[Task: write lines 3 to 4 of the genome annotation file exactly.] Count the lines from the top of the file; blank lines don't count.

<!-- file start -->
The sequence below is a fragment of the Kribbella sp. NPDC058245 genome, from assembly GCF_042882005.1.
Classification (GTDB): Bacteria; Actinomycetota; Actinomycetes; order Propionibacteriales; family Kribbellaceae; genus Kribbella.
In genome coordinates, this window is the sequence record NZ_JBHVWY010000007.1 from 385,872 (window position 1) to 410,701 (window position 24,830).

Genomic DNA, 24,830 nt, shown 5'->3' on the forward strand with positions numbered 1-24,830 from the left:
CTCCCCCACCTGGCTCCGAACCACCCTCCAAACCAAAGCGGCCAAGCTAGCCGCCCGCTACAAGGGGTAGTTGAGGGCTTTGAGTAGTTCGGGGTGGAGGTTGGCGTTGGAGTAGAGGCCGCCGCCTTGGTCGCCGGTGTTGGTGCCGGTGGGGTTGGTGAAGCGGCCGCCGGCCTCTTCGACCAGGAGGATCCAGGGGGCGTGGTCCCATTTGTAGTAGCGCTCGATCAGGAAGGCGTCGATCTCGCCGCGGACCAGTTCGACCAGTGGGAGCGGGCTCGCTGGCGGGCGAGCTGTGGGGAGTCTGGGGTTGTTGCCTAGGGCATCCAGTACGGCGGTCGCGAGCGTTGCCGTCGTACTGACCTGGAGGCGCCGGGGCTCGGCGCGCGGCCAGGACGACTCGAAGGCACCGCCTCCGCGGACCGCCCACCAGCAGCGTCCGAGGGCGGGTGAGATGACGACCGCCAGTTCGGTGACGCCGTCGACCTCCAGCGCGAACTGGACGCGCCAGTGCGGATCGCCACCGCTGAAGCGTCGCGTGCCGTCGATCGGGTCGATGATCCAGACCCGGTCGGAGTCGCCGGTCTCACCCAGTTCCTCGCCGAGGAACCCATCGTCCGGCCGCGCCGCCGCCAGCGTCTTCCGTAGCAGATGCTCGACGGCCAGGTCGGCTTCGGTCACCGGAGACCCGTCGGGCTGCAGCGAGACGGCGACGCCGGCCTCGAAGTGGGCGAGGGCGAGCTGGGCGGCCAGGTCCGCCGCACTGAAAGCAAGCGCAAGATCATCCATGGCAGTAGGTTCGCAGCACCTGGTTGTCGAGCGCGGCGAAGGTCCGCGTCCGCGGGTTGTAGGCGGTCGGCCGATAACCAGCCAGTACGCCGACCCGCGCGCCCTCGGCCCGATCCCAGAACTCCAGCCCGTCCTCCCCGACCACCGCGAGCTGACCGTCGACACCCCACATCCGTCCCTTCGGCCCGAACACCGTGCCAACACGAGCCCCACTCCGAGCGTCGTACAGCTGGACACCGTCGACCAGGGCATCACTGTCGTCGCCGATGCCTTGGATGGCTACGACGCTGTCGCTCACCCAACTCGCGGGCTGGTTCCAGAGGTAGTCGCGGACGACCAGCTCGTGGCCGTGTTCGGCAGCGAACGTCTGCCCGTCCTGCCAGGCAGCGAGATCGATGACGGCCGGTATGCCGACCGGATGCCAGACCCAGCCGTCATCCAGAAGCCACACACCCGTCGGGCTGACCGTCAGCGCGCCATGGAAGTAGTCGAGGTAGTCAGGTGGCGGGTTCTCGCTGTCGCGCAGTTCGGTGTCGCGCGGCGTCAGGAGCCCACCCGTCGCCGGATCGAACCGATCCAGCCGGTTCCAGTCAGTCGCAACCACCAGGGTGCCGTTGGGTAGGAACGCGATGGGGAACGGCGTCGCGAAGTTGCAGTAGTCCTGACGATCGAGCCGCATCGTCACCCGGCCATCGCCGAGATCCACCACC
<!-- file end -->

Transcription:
In genome coordinates, this window is the sequence record NZ_JBHVWY010000007.1 from 385,872 (window position 1) to 410,701 (window position 24,830).

Genomic DNA, 24,830 nt, shown 5'->3' on the forward strand with positions numbered 1-24,830 from the left: